At Titan FC 44, Jose “Shorty” Torres once again goes in search of history, as he aims to capture his second world title against bantamweight champion Farkhad Sharipov.
Current flyweight belt holder Torres will feature as the headliner for Titan FC 44 which takes place Friday, May 19 at the Pembroke Pines City Center in Pembroke Pines, Florida. The event will be broadcast on UFC Fight Pass.
Chicago native Torres captured his first major professional MMA title after just two fights, beating Abdiel Velazquez in August 2016 to win the Titan Fighting Championship 125lb crown. With the promotion’s spotlight fixed on his rise, Torres would impress further in his first title defence, finishing Brazilian opponent Pedro Nobre in just 86 seconds.
After just four fights, Torres is in search of his next world title, against the superior experience of Kyrgyzstani Sharipov (17-7) on May 19.
The 33-year-old bantamweight champion who trains out of Gracie Barra Orlando is without question Torres’s most difficult task to date, but despite the odds being stacked against him, “Shorty” feels his amateur experience will serve him well as he continues his quest to become the Vasyl Lomachenko of MMA.
With an amateur record of 396-1, Lomachenko is often recognised as the greatest amateur boxer in the sport’s history, giving him a serious amount of credibility as he continues to surge amongst the pro ranks. Torres, on the other hand, may have only reached the heights of 25-1, but in a much newer sport, he is still largely considered to be the most accomplished amateur MMA fighter ever.
“Paper wise I definitely look like the underdog, I think skill wise I’d be the fighter picked to win,” said Torres. “A guy has nothing but professional experience compared to the amateur experience, it’s much more different but I think the way I’ve handled myself as a professional, matchmaking the fights myself and even creating this fight against Farkhad Sharipov. I’m trying to be the Vasyl Lomachenko of MMA, I’m trying to create history not just as an amateur but as a professional as well.
“I think I was able to do that with three professional fights in five months, claiming the Titan FC flyweight championship and now defending it against a guy who’s 18-2 in 86 seconds, who’s never been finished before. Now I’m trying to claim a 5-0, the Titan FC flyweight champ and hold two belts simultaneously, the first in the promotion’s history and I think the first in the world for a 5-0 professional athlete to be able to do that.”
Moving up to 135lbs, two-time IMMAF world champion Torres holds one distinct advantage over his opponent and that is getting to train with one of the top bantamweight fighters in the world, former UFC world champion T.J. Dillashaw. Helping Dillashaw prepare for his fight against John Lineker at UFC 207, it’s this experience which Torres credited for his ability to knock out Nobre at Titan FC 43.
“I’m at MusclePharm in Denver, Colorado with Team Elevation, Duane Ludwig and T.J. Dillashaw, to be able to train with one of the best bantamweight champions in the world, I think because of that I was able to knockout Pedro Nobre in 86 seconds and I think because of that I will be able to claim the Titan FC bantamweight championship very soon.”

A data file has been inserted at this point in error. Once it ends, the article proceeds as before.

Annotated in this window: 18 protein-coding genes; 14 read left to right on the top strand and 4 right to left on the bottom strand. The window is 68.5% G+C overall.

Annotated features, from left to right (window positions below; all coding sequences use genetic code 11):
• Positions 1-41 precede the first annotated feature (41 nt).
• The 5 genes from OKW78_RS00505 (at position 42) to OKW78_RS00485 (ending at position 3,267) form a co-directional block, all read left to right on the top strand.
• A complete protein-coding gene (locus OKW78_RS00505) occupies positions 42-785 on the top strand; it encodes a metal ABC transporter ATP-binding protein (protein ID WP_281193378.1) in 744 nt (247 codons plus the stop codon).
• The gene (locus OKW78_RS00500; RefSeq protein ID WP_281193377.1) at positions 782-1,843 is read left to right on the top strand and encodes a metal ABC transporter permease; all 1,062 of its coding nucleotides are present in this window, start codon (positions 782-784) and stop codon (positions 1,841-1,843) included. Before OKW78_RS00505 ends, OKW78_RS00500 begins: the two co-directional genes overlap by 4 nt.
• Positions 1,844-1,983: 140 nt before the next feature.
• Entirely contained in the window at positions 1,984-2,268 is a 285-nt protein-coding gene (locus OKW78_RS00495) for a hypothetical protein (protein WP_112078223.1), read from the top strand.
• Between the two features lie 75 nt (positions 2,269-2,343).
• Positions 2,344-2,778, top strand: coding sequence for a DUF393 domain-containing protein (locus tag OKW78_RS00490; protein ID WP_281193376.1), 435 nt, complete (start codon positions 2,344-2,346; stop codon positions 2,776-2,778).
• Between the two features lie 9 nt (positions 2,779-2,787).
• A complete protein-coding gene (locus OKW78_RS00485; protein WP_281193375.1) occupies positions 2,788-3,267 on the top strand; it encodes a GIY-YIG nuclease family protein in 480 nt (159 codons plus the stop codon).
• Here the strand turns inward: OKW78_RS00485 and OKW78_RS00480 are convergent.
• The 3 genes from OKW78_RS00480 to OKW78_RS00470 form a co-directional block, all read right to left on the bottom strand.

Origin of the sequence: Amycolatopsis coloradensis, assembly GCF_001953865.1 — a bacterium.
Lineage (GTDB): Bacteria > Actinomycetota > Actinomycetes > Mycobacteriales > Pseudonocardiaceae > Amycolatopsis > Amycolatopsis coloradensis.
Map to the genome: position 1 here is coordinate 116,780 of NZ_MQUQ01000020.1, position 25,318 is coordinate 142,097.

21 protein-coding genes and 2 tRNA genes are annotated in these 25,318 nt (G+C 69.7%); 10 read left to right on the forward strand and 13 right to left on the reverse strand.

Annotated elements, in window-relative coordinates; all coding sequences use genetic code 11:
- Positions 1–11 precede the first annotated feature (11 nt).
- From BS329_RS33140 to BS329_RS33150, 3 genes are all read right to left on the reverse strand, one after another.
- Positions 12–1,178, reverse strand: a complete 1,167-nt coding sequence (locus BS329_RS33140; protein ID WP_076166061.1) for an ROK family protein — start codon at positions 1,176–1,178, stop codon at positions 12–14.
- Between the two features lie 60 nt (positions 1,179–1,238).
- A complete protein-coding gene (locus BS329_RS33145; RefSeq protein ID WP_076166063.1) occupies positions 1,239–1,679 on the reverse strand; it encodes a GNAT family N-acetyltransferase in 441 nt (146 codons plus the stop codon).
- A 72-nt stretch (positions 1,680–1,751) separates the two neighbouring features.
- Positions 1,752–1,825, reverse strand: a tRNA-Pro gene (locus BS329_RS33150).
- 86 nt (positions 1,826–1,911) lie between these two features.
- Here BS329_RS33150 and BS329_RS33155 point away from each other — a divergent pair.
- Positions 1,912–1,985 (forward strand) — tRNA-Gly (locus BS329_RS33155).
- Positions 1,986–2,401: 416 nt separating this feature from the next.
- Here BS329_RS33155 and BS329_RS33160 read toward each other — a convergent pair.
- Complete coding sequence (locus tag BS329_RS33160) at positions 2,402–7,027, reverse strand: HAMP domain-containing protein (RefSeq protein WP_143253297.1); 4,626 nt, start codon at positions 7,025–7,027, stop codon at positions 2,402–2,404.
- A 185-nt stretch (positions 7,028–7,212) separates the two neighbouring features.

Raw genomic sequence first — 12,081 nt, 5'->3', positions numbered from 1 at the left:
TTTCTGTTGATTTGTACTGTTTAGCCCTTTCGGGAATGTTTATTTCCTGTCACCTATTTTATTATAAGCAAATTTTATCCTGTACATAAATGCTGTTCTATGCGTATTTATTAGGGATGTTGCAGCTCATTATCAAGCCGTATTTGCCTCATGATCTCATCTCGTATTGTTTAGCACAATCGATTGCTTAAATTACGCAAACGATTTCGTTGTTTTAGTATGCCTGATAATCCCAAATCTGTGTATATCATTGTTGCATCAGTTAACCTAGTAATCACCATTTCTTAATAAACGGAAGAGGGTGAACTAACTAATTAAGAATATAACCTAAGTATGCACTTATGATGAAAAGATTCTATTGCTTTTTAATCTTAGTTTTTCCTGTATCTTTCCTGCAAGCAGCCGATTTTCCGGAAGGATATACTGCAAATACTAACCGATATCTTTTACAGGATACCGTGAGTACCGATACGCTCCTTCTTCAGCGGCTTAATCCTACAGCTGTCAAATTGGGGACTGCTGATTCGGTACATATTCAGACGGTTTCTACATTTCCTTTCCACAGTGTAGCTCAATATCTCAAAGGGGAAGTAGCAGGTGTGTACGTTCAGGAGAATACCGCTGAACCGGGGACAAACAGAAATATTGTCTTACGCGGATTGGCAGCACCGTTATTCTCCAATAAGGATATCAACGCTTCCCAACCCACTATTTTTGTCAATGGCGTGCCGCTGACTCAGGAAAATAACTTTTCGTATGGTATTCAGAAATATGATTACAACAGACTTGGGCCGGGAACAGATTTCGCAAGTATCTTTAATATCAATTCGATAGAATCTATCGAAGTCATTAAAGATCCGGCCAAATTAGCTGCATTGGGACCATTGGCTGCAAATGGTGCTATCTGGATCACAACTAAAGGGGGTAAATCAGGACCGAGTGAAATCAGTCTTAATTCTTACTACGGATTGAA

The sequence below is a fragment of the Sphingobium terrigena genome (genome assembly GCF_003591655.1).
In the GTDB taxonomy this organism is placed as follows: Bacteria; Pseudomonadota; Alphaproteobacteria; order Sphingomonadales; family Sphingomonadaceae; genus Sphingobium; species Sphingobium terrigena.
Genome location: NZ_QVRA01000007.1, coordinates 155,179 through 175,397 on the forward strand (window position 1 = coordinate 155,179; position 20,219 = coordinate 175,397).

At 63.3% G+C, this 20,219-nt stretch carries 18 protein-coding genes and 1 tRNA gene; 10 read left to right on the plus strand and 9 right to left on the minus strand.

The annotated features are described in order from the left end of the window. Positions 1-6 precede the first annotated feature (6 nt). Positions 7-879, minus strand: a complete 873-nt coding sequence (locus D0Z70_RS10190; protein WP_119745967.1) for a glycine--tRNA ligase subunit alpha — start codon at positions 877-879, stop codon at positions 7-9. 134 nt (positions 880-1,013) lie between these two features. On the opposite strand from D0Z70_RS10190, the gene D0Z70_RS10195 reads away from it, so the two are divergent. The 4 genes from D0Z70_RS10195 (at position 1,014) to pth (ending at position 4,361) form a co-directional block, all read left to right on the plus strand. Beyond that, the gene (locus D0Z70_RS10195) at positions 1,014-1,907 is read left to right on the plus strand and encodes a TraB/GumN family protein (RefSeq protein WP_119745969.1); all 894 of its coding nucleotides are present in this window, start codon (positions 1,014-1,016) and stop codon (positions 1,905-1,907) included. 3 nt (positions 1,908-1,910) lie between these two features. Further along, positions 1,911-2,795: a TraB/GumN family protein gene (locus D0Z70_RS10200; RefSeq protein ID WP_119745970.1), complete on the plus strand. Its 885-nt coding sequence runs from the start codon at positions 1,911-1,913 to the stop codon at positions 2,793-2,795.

Torres on being a role model and UFC call up
Growing up in Chicago, Illinois, Torres admitted his unsettled youth and lack of role models is what gave him greater clarity, deciding to pursue MMA. With his growing reputation inside the cage, the Combat-Do man aims to fill that potential void for young Chicagoans who may be going down a similar path.
“For me, besides being short, I do always say I’m just another “Shorty” trying to come up. For me in Chicago trying to make it out of the neighbourhood, and show other people that I can do the same.
“In Chicago, I didn’t have the best role models coming up and I was involved in gangs and drugs and doing all the dumbass atypical teenager trying to experiment and find out who you are. But in Chicago, at least in my neighbourhood, you do struggle with that and there are a lot of teenagers who do struggle with that and I know many people today who still pretty much do the same thing and haven’t moved anywhere in life since they were 14. I want to show other kids in my neighbourhood, I don’t care if your parents are in gangs, drug dealers or whatever the case like mine were, you can do so much better like I’m doing now, whether it be fighting or whatever job you look to pursue.”
With a world championship, an 86 second knockout and more gold possibly on the way, it’s hard to deny the body of work Torres has sewn together in such a short space of time. But in spite of this, Torres still feels like he is being denied opportunities.
After his destruction of Pedro Nobre, “Shorty” and his team were calling out to the UFC to take notice. Their reaction; or lack of, has spurred Torres on for his biggest fight yet.
“I talked to a few people, Mick Maynard who is my flyweight matchmaker, he literally said ‘who’s Jose “Shorty” Torres’, so that was definitely off to a good start. And then Sean Shelby said, ‘hey, he’s only 4-0, he needs more fights’ which I understand it, I did defend my belt but if they want me to have more fights, then so be it.”
If the UFC do not come calling? No fuss, says Torres, who is content to keep doing what he’s doing, and further solidify his status as one of the biggest prospects currently on the circuit.
“If they don’t want me, I’m going to stick with Titan FC, go back down to flyweight, defend it, moving it back and forth defending the belts. If they do deny me after this fight, I’d find it honestly as a sure disrespect because again I’ve done something that no one’s been able to do mainly at such a fast pace.”